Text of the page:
YARROW / MILFOIL
BOTANICAL NAME: Achillea millefolium
FAMILY: Compositae (Asteraceae)
FOLK NAMES: milfoil, thousand leaf, soldier’s woundwort, staunchwort, blood wort, Devil’s plaything, Margaret’s herb, and many others
DESCRIPTION/HABITAT: The herb we know as yarrow is one member of a genus containing over 85 species. It is now naturalized in most temperate zones but is native to Eurasia. However, there is a closely related and essentially identical native species on the North American continent, Achillea lanulosa, which can only be differentiated by chromosomal examination (1).
In either case, it is an aromatic, hardy, rhizomatous perennial herb with one to several stems reaching up to about three feet in height. The leaves are very finely dissected, with a feathery, lacy appearance giving rise to the plant’s folk name “thousand leaf”. It bears several dense, generally white and occasionally pinkish white composite flower heads. Depending on location, flowering generally occurs between May and September and as the flowers rise and bloom, the leaves shrink back and become small. Many cultivars of A. millefolium having larger, more colorful flowers are grown as garden ornamentals but don’t have the medicinal potency of the wild growing plant.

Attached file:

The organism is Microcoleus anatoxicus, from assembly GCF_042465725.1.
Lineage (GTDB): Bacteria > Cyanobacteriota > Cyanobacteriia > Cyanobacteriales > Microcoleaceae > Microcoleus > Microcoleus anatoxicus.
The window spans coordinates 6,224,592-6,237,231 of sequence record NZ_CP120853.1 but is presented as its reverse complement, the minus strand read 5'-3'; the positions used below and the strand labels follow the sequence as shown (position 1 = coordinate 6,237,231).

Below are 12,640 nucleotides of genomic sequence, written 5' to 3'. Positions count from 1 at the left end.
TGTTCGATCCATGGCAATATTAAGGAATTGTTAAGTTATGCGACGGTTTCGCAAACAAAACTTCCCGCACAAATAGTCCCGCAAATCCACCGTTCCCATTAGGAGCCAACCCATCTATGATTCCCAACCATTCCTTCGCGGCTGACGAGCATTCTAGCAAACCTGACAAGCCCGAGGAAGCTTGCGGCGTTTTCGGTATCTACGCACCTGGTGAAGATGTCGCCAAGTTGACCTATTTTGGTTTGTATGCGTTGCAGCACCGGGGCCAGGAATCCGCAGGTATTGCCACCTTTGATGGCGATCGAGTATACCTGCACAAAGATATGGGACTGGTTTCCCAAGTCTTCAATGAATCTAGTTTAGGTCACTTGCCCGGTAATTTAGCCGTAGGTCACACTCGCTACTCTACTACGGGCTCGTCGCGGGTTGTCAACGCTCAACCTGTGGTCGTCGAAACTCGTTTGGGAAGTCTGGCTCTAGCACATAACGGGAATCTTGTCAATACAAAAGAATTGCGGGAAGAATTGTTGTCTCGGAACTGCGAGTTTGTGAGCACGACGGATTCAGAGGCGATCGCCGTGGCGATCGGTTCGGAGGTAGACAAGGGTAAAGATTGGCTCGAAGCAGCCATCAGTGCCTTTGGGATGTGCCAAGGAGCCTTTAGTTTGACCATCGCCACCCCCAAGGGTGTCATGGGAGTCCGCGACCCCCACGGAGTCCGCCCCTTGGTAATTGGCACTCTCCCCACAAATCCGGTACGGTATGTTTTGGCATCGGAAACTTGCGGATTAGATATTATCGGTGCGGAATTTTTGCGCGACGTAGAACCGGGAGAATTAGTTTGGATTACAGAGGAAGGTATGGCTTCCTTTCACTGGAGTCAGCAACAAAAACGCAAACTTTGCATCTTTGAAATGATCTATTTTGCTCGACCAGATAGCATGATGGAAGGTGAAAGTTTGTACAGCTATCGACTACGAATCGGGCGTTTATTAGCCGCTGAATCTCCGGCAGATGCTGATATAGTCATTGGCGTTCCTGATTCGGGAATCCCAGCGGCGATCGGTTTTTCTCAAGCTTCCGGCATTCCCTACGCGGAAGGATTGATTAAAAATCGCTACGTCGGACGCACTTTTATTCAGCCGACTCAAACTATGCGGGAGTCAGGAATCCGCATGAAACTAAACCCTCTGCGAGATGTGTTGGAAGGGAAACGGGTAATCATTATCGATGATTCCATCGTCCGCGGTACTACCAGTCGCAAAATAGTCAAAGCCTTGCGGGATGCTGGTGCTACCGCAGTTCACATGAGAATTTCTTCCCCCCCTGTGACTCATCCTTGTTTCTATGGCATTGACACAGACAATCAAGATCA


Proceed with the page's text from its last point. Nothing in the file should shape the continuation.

Generally, Achillea is said to enjoy well drained soil and full sun. However, in the Southern Appalachians where I live it can be found happily growing wild in the partially shaded edge zones at the border of the forest and even in the dense, poorly drained clay soils of abandoned lots, waysides, and people’s yards.
Today, yarrow is widely grown commercially for dried herb and, mostly in Eastern Europe, for essential oil production.
HISTORY: Yarrow is an herb with an ancient and rich history. Fossilized yarrow pollen has been found in a Neanderthal burial that is over 50,000 years old (2). Together with other medicinal plants in bloom, the yarrow was apparently laid around the head of an elderly Neanderthal male who died of natural causes.(Note: some archeologists now dispute that the plants were intentionally placed and argue that rodents may have carried the pollen into the burial). Did these ancient hominids know the medicinal powers of this plant? We can only speculate as to the significance of these findings but, inarguably, yarrow has a very long history of use as a medicinal and magical herb.